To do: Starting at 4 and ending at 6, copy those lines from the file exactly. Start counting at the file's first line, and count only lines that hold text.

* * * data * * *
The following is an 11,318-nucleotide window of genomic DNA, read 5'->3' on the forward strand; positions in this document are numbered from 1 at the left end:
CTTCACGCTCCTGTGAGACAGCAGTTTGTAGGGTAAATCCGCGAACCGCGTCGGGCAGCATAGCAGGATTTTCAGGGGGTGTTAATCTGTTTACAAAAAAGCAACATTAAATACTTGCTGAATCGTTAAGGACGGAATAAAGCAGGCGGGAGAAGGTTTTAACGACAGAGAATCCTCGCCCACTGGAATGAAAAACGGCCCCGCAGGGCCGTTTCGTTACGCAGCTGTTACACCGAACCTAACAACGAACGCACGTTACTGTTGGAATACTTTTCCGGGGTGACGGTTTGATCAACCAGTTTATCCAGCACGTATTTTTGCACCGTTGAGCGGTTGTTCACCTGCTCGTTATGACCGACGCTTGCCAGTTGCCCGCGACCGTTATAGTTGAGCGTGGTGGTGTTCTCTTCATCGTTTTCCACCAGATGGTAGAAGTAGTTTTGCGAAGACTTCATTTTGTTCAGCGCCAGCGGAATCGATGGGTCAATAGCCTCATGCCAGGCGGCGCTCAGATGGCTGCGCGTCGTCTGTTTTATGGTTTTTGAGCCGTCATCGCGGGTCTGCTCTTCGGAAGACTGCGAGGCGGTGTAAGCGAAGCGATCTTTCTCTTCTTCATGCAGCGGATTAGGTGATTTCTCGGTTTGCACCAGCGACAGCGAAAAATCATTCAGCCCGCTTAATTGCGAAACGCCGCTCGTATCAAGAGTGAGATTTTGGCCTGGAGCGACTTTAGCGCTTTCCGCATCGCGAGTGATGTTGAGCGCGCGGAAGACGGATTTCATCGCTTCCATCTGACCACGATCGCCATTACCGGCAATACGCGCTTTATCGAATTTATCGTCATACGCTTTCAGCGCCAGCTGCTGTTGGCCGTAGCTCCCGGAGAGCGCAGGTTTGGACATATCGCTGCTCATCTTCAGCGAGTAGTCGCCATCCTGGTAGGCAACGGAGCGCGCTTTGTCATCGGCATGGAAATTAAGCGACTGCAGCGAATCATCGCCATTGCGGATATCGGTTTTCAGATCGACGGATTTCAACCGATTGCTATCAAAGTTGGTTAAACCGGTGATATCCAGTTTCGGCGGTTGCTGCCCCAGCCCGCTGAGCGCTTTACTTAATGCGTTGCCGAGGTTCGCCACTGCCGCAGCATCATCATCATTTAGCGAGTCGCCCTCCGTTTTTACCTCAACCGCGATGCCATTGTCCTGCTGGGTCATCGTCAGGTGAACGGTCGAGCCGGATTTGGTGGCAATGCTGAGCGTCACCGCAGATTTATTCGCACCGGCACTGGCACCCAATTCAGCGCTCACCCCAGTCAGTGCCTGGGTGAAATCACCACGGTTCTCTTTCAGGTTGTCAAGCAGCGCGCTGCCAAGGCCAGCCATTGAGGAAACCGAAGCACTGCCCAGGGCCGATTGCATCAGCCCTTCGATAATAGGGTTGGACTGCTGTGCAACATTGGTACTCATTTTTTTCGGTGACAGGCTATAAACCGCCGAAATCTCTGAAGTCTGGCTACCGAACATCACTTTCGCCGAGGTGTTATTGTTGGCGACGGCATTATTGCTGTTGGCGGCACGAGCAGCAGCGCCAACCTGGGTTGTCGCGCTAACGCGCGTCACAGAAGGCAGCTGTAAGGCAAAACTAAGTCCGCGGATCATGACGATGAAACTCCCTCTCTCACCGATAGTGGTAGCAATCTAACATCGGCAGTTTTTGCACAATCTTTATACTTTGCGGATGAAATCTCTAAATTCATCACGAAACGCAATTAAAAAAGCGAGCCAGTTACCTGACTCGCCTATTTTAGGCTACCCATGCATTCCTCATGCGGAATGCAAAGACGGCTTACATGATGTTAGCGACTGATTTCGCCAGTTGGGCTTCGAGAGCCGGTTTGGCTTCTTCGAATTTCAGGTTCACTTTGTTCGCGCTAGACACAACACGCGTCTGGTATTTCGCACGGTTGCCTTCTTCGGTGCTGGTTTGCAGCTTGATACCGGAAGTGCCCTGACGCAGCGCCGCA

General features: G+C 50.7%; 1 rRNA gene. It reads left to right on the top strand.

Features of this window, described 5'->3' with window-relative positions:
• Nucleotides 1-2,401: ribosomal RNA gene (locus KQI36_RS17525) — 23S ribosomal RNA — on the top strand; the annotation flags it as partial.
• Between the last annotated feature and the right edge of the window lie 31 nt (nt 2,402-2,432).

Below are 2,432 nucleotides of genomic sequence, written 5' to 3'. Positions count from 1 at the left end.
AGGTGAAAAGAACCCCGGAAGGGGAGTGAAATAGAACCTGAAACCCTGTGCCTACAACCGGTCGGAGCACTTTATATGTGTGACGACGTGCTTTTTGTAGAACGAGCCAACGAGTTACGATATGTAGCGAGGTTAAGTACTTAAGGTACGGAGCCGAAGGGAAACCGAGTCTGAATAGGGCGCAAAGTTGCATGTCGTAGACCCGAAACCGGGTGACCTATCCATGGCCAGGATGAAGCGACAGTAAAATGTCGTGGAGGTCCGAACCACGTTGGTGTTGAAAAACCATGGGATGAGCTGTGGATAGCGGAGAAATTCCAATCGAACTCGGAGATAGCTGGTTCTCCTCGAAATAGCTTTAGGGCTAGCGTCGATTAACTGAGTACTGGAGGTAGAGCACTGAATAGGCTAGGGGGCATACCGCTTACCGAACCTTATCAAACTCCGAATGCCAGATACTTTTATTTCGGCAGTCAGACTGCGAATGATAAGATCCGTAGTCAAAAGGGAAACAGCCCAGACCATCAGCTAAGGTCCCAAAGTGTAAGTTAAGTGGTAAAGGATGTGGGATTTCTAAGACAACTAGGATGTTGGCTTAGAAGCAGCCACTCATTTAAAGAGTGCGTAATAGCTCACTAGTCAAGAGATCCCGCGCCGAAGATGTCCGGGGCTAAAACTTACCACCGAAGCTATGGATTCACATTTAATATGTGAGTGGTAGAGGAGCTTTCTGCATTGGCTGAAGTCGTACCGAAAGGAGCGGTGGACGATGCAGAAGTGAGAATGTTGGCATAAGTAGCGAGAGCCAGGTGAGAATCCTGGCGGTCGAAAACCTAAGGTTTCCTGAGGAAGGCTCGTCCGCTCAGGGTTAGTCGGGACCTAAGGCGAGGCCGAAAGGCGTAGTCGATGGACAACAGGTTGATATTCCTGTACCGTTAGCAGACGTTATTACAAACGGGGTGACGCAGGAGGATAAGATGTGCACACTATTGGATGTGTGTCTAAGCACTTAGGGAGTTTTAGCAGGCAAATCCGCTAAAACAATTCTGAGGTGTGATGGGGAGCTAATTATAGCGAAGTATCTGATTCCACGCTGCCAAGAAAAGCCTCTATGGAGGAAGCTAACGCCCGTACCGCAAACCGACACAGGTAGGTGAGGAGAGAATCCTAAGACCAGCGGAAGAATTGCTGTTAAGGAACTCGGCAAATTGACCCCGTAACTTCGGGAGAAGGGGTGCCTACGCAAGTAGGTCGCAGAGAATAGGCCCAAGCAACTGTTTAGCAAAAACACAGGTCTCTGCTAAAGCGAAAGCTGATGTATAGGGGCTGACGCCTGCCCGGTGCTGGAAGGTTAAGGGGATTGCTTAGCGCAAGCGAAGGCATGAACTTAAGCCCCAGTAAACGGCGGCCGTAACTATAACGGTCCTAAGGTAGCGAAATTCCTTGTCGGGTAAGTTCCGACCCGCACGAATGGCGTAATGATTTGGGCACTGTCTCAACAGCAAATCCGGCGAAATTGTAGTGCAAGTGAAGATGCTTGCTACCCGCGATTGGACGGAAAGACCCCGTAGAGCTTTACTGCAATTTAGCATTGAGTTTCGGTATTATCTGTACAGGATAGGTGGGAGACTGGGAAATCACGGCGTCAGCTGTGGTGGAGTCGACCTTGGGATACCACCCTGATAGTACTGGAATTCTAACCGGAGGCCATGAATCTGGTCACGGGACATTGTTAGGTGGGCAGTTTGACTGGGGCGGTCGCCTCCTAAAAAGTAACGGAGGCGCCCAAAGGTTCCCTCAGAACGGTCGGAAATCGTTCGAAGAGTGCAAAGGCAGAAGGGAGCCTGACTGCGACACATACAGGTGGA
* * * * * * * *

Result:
Features of this window, described 5'->3' with window-relative positions:
• Nucleotides 1-2,401: ribosomal RNA gene (locus KQI36_RS17525) — 23S ribosomal RNA — on the top strand; the annotation flags it as partial.
• Between the last annotated feature and the right edge of the window lie 31 nt (nt 2,402-2,432).